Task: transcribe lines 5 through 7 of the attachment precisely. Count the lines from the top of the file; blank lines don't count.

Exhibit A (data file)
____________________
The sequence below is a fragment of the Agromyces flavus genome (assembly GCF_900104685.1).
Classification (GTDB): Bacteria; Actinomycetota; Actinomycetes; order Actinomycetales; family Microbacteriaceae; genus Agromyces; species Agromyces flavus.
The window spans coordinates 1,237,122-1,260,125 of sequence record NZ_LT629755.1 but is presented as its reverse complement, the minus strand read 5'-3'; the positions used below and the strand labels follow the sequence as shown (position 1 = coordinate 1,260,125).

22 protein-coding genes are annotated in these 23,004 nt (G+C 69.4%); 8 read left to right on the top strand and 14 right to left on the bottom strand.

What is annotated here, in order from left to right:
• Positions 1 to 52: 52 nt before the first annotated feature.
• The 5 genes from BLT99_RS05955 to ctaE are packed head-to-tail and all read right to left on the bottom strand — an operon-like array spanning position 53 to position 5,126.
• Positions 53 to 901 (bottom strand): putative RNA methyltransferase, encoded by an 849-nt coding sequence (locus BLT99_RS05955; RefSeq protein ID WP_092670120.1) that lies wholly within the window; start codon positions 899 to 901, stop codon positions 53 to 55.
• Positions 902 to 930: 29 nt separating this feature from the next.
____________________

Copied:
What is annotated here, in order from left to right:
• Positions 1 to 52: 52 nt before the first annotated feature.
• The 5 genes from BLT99_RS05955 to ctaE are packed head-to-tail and all read right to left on the bottom strand — an operon-like array spanning position 53 to position 5,126.